Faulks is the author of such highly acclaimed works as Charlotte Gray, Birdsong, and On Green Dolphin Street, the Cold War novel that allegedly inspired the Bond estate to handpick him as Ian Fleming’s latest successor. When I was in high school, I read the John Gardner Bond books, which were pretty stinky so I was thrilled to learn that Faulks had been selected to write the franchise’s new adventures. Needless to say, I had pretty high expectations for Devil May Care, hoping that Faulks, who is an approachable literary writer, would have infused a little more substance into this novel.
Devil May Care picks up where Fleming left off, skipping the intervening adventures. The year is 1967. Bond is on a three-month sabbatical—he’s off adventure, cocktails, and women. That is, until he’s summoned back to London for a new mission: Stop an Eastern Bloc plot to destroy Great Britain by flooding it with heroin.
From here, the novel skips along predictably so there’s little point in examining the plot. There are no intricacies or nuanced elements. Occasionally Faulks delights with a zesty passage, such as this:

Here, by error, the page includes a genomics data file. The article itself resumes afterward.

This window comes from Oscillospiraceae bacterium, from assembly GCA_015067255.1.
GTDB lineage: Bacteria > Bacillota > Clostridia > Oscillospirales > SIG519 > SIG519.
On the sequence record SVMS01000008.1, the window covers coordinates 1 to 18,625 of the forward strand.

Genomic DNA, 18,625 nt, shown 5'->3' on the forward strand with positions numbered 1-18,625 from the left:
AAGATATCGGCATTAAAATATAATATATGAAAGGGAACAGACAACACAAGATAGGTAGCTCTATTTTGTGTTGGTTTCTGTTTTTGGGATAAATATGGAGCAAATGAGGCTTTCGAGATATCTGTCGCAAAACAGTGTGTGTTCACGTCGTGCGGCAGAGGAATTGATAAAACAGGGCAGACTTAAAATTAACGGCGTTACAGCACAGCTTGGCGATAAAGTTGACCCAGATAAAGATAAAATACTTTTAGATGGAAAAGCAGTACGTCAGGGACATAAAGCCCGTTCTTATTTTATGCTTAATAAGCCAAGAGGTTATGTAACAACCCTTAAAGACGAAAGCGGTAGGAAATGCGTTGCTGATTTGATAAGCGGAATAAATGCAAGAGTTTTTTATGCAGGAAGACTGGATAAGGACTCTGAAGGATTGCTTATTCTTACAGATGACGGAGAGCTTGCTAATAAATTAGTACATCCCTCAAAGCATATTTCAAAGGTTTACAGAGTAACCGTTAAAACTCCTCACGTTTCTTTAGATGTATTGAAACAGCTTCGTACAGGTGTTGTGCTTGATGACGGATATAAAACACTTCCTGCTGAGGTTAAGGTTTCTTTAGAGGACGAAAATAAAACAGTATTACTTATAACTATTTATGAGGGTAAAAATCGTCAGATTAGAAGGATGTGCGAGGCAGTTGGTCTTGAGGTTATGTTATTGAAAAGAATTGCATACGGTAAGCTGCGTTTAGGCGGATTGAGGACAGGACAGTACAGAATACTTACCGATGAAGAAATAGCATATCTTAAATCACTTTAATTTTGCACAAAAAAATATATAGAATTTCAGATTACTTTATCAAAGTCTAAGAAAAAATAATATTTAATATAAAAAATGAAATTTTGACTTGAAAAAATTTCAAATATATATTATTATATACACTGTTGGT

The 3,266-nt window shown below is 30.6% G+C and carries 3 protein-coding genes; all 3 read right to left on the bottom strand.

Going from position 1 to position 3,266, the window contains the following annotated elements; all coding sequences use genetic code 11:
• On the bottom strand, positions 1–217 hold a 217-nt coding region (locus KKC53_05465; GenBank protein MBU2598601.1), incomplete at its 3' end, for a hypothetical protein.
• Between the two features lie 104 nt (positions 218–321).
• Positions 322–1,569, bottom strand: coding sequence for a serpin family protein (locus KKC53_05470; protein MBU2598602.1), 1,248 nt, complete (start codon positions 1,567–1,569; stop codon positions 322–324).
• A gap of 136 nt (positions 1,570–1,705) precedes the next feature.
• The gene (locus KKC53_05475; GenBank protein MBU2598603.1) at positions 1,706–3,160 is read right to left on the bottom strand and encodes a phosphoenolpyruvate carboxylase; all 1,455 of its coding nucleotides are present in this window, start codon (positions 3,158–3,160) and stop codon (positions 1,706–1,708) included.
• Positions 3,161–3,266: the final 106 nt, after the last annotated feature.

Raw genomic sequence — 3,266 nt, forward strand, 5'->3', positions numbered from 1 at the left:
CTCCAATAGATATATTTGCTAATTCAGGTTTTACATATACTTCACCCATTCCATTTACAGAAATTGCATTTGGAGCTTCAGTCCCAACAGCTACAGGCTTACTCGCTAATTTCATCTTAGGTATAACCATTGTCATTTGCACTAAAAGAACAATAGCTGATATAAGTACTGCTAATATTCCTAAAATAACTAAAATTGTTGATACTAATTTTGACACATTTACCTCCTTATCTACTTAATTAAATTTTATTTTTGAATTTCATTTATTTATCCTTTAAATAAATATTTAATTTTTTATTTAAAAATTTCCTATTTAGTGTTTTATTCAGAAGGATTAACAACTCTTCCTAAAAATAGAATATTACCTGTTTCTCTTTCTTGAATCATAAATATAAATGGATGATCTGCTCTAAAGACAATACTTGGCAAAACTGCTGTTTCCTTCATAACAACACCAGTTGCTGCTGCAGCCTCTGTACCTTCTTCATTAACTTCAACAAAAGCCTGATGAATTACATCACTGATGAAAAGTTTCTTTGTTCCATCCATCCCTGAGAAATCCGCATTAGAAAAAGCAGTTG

Silver screamed in anger and raised his gun to fire at Felix’s heart, but before he could pull the trigger, part of the contents of his head shot through his nose, as Hamid crashed a heavy white rock down on to his skull, with a crack that echoed round the foothills of Noshahr.My biggest complaints: stagnant dialogue, sparse but inelegant prose, awkward stabs at writing historical references, a milquetoast Bond girl, and a freakish but not scary villain (Julius Gorner, a bad guy whose right hand is a monkey’s paw). There are frequent smaller problems with the book. As I read Janet Maslin’s NYT review, I found myself wanting to quote rather extensively. Instead, I’m linking here. She’s spot on in her assessment, and far more articulate than I have the energy to be.
That said, last night I picked up Casino Royale, the novel that introduced the world to James Bond. Granted, I have only read the first chapter, but I love what I have read. Here’s the opening paragraph:
The scent and smoke and sweat of a casino are nauseating at three in the morning. Then the soul-erosion produced by high gambling—a compost of great and fear and nervous tension—becomes unbearable and the senses awake and revolt from it.Ian Fleming has a casual and suave style, which is exactly what I want in a Bond adventure. I can only imagine what it was like for a reader in 1953—with no predisposition to any movie-screen Bond!—to have met this character.